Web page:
Maybe on reflection, when Michael Heseltine swung to action as the Tarzan saviour of Liverpool, he should have included Granby and Toxteth within the boundaries of the Merseyside Development Corporation which he created as a result and which so successfully salvaged the Albert Dock.

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10 comments so far, continue the conversation, write a comment.

AnonymousJuly 8th 2011.

Some of the houses pulled down as part of the regeneration of Granby were beautiful. I think they (the establishment) were determined to break the backbone and the spirit of L8 so they sent in the bulldozers. Shopping in Granby Street in the 70s was brilliant, foods not a vailable anywhere else. It truly was a world in one part of the city.

Champagne socialistJuly 8th 2011.

Riots changed nothing really, just an excuse for trouble makers to have a go, following on from the Brixton wave days earlier. Toxteth is only remembered in the national media because it had a funny name, Tox-TETH as Craig Charles used to say

AnonymousJuly 8th 2011.

CS, riots changed things but not for the better, the establishment just decided to attack in another way, no investment just decay and more broken promises.....

AnonymousJuly 8th 2011.

look at the city council it cares more for outsiders than its own people liverpool1 at the expense of Bold st etc etc... a fruit and veg stall removed for tesco.. the council have wrecked everything that made us great...

Prof ChucklebuttyJuly 8th 2011.

I should thank Harry Neild for rescuing me that night I was having a fight at the Drive-In MacDonalds on the corner of Princes Road as they were refusing to serve with nuggets and chips. Turns out it was the Nat West and Harry pulled me out of the way just as a JCB went crashing through the serving hatch...loot me a family bucket I shouted, but to no avail.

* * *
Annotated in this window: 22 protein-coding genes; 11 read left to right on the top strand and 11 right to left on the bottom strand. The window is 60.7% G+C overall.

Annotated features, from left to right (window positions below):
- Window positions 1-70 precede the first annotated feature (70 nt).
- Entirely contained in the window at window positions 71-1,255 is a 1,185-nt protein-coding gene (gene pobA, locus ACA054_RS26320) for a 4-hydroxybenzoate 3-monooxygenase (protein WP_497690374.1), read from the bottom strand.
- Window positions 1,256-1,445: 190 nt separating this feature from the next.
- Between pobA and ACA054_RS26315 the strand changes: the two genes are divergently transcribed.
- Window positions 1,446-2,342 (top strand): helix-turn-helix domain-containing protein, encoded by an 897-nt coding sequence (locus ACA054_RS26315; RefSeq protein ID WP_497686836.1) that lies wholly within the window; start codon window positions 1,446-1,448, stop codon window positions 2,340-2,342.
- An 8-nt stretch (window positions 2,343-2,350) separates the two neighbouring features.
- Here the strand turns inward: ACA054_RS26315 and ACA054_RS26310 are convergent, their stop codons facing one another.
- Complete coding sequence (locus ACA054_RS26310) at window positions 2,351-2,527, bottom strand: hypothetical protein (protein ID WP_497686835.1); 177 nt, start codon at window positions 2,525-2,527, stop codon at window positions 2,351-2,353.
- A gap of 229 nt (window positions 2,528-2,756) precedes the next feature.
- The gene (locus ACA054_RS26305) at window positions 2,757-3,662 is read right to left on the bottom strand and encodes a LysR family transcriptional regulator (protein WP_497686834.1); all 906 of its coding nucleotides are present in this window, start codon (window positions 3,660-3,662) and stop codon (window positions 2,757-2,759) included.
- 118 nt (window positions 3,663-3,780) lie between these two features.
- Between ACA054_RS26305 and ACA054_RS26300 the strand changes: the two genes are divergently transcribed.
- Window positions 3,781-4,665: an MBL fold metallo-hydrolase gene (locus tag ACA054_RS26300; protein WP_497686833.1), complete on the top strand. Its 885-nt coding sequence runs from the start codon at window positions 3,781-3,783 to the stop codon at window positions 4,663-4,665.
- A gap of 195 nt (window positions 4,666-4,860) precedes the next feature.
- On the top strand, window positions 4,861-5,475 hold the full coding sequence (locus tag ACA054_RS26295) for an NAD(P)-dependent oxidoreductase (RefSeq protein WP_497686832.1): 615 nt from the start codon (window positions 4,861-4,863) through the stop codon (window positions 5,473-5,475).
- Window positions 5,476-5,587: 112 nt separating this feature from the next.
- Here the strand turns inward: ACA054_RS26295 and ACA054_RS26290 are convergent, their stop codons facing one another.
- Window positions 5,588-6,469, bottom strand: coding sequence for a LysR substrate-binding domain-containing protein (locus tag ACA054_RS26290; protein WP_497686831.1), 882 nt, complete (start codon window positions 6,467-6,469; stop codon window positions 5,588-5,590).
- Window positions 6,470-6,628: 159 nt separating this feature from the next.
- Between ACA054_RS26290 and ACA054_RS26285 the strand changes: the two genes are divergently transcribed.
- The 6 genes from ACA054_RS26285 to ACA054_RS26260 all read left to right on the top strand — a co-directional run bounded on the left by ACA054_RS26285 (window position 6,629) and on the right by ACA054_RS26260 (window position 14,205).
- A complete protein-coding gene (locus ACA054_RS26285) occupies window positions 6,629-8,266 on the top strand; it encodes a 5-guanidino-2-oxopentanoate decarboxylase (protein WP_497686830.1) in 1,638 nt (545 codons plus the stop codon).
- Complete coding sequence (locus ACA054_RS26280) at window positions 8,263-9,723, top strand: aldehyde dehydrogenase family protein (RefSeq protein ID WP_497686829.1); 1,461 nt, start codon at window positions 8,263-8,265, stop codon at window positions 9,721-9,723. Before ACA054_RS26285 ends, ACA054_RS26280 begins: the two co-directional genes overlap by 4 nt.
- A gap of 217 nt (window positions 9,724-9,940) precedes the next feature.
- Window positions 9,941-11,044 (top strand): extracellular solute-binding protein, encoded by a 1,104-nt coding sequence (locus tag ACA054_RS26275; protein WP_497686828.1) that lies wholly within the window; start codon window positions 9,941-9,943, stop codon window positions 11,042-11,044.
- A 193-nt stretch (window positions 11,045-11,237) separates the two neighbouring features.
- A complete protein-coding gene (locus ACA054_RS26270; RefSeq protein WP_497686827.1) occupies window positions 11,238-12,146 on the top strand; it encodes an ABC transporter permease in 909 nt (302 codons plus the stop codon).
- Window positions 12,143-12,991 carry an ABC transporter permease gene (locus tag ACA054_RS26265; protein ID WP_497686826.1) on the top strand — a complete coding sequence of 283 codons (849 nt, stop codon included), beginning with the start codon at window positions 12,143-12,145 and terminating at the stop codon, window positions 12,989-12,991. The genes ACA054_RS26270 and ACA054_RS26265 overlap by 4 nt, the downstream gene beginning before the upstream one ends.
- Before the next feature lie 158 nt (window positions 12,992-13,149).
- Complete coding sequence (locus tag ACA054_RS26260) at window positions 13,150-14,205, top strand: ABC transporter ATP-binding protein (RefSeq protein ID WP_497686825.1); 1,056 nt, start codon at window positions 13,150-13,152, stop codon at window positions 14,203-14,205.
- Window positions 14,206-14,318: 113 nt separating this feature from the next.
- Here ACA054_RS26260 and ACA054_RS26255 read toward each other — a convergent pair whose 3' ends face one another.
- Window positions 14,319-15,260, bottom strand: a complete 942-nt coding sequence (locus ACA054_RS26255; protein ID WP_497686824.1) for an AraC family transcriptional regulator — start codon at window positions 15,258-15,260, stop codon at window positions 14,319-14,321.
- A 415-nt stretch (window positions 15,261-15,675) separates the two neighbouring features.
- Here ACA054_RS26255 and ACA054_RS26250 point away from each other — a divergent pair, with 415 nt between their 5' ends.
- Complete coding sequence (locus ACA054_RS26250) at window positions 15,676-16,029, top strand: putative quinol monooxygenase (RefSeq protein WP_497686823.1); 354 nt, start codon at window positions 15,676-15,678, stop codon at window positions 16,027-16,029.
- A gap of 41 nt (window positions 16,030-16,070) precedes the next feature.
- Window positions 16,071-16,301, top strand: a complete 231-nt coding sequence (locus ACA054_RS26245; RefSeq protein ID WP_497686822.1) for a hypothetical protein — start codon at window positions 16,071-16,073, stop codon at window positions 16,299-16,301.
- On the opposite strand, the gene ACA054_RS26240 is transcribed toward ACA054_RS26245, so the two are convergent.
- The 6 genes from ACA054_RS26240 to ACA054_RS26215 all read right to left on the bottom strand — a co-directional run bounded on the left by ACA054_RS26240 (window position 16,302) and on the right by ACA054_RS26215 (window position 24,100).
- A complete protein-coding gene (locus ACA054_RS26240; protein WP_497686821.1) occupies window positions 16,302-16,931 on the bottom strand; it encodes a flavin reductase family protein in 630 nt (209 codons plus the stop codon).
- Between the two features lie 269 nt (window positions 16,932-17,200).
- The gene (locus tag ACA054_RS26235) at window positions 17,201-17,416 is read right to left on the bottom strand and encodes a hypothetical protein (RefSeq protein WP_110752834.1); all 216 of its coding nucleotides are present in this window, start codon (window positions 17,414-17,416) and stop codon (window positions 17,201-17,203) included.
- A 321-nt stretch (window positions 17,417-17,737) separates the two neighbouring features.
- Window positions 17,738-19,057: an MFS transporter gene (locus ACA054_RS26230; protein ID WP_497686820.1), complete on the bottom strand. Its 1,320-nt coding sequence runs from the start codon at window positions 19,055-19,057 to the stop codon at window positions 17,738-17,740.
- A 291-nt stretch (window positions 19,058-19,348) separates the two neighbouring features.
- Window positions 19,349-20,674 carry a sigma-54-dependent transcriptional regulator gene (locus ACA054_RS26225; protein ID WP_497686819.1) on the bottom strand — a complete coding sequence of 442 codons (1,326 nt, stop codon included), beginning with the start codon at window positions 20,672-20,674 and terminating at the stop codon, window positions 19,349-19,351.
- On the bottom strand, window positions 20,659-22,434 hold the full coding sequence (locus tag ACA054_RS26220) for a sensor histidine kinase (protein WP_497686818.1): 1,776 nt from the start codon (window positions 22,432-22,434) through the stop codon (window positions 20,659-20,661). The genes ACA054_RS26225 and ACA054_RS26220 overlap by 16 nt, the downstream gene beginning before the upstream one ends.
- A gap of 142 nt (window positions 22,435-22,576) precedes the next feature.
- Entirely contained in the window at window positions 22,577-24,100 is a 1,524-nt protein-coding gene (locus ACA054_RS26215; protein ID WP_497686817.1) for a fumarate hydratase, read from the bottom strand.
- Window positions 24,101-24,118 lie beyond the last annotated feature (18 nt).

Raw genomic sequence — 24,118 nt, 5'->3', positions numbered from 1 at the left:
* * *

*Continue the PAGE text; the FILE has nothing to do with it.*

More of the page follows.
Harry suggested we take refuge in the Gladray, but I was suspicious as I knew it was time for the stripper to come on. What's she like I kept asking, and suddenly Lady Margaret Simey walked on! Well I nearly fell off my chair! No, she is appealing for calm he said, as I
shouted "keep 'em on" Fine woman though.

Anyway, we headed off to Lodge Lane as there seemed to be a big sale on. Saw a lovely woman who'd driven up form Netherley, wearing 12 toasters round her neck like a garland.

Duffy's Electric was open and Harry said he could do with a new freezer. I said don't be daft, get one from the Kwik Save, they're already full! Anyway, we tried to get into the Rackets Club for a nightcap but they were having a blazing row. Harry said, listen Professor, you should get home and get to bed with some hot milk. And as if by magic a burning milk float trundled by and we had a pint each. Cheers we said, what a riot!

Reader XxxJuly 10th 2011.

Now that I have stopped laughing at Professor Chucklebutty's contribution I would like to make a serious point. I have always thought that Michael Heseltine's appointment as "Minister for Merseyside" was Margaret Thatcher's response to the riots, and that he started the regeneration of the city, beginning with the revival of Albert Dock. If that is the case, will history eventually show that the city - but sadly not Liverpool 8 - benefitted from the riots?

Another point - I was once told that Thatcher sent Heseltine to Liverpool expecting him to fail. This is believable knowing the rivalry between them, but is it true?

Absinthe & TurksJuly 12th 2011.

Champagne Socialist, the name 'Toxteth' was unheard of in Liverpool 8 until the media used it in riots coverage - then every knobhead going suddenly claimed to come from "Tox-TETH". The Liverpool Echo started decribing everywhere between Mossley Hill and Scottie Road as 'Toxteth'.

Of course Craig Charles would say it like that he's a middle-class richboy from the then posh and leafy Childwall. I heard that he went to Liverpool 8 with the BBC as the supposed 'voice of local youth' and the real locals threw stones at him.

Absinthe & TurksJuly 12th 2011.

Toxteth is of course mid-way between Dingle and the Pier Head. Referring to areas such as Windsor, Edge Hill, Princes Park, etc. as 'Toxteth' is the mark of the incomer, the neophye and the ignoramus.

Champagne socialistJuly 12th 2011.

That's very true about posh boy Craig, I was there!

AnonymousJuly 12th 2011.

Wr used to live on Ducie Street which was a pleasant little street, now all boarded up and awaiting demolition. Only ever disturbed by the occasional knob head trying to pinch my Ford Escort van and watching an exotic white Rolls Royce.